Why take Shared Parental Leave?
Since 2015 it has been possible for parents of new born or adopted children to share up to 50 weeks of leave and up to 37 weeks of pay between you.
This post will explain the benefits of Shared Parental Leave (SPL) and why it has the potential to be a game changer as we move to equal parenting opportunities. Opportunities that will allow Dads to spend much more time with their children.
More and more Dads want to spend time with their young children, even at the cost of their own careers. The choices you make before your children are even born will set the scene for the rest of your life.
Shared Parental Leave gives choice to families. Dads and partners don’t have to miss out on their baby’s first step, word or giggle – they can share the childcare, and share the joy.
Challenges and Opportunities
The Insurance company Aviva has a policy that offers equal parental leave to men and women working at Aviva - up to 12 months in the UK, including 26 weeks at full pay.
As with all decisions around having children, returning to work, deciding who will looks after your children and for how long. There can challenges, especially with finances.
Unless you have an employer with enhanced parental leave policy >>
It’s important to consider
What sort of Dad do you want to be?
How do you want to be remembered?
What kind of relationship do you want to build with your children?
The mentality around the early years won’t change until we all accept mums and dads equally equipped to look after their offspring.
A case study for your inspiration.
Shared Parental Leave - The Benefits
1. Improved relationships with your children.
As a new Dad, the time you spend building relationships with your young children is priceless. The potential is there to create brilliant early bonding experiences, they might not remember the details but those bonds will be there forever and you get to be the type of Dad you wanted to be.
I found, too, that it strengthened the bond between my son and me. He became less crazy-sleepysuit-of-madness and more of a little buddy. And when I came to be the one who was there when he was hungry or tired or had bonked his head, the more he understood I was a source of comfort, too. That effort has lasted into his toddler years and, I hope, long beyond that.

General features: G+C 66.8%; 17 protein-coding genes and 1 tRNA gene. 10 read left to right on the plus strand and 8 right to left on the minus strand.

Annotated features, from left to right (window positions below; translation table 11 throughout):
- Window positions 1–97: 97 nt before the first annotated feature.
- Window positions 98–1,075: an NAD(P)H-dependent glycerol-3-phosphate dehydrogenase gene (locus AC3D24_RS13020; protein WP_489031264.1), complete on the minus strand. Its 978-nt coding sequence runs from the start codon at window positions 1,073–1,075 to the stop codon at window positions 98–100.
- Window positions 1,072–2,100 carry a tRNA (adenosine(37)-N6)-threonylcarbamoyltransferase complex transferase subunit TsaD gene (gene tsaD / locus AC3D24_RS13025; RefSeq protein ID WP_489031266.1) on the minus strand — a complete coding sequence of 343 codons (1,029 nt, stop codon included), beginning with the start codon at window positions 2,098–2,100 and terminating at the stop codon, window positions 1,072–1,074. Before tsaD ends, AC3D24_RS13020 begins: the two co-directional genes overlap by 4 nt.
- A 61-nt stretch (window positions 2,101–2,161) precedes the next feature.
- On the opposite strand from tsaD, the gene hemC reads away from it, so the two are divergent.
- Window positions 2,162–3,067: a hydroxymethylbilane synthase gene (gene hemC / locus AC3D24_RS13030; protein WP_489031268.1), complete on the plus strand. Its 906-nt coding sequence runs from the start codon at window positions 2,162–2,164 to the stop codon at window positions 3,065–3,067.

Adam Dewar - The Guardian
2. Practical and emotional support for each other.
The prevailing wisdom is that Maternity Leave is wonderful time for mothers to bond with their babies, but many women struggle with the emotional and practical challenges of looking after babies, especially if they have other children too.
Post Natal Depression is very common among women and likely to be under-reported in men. Sharing leave either together or separately could literally be a lifesaver.
The peak time for postnatal depression in men is three to six months after the birth . As with postnatal depression in mums, it often goes unreported. The symptoms can look a lot like the everyday stresses of having a newborn .
My own experience of the first 6 months of our first baby’s life was of phoning my wife each lunchtime and fearing hearing how she had struggled that morning with our reflux suffering daughter.
By sharing the parenting duties you’ll be sharing the mental load and improving gender equality at home.
3. earlier return to the workplace for your partner
It’s not necessarily going to be your priority as a couple, but SPL could be a powerful tool.
Rather than one parent taking 8 months of out work - with the associated practical and long term pay challenges this can lead to (aka the Motherhood Penalty). You both take 4 months.
Your partner can get back to the career she loves, knowing that the little one is in great hands. While you get the benefits of bonding with your kids.
The longer anyone is out of the workplace the harder it is to return. By sharing leave and care it allows women to return to the workplace earlier if they want by supporting a more seamless transition back to the workplace.
4. You’ll be happier
If you are one of the many many Dads who wants to more involved in the lives of his young family then being able to take that opportunity and not feel frustrated and left out is so important.
By normalising Dads looking after children, you’ll be a leader of men, with all the fame, fortune and kudos that brings. Plus you’ll get to discover Octonauts, one of the best kids TV ever produced.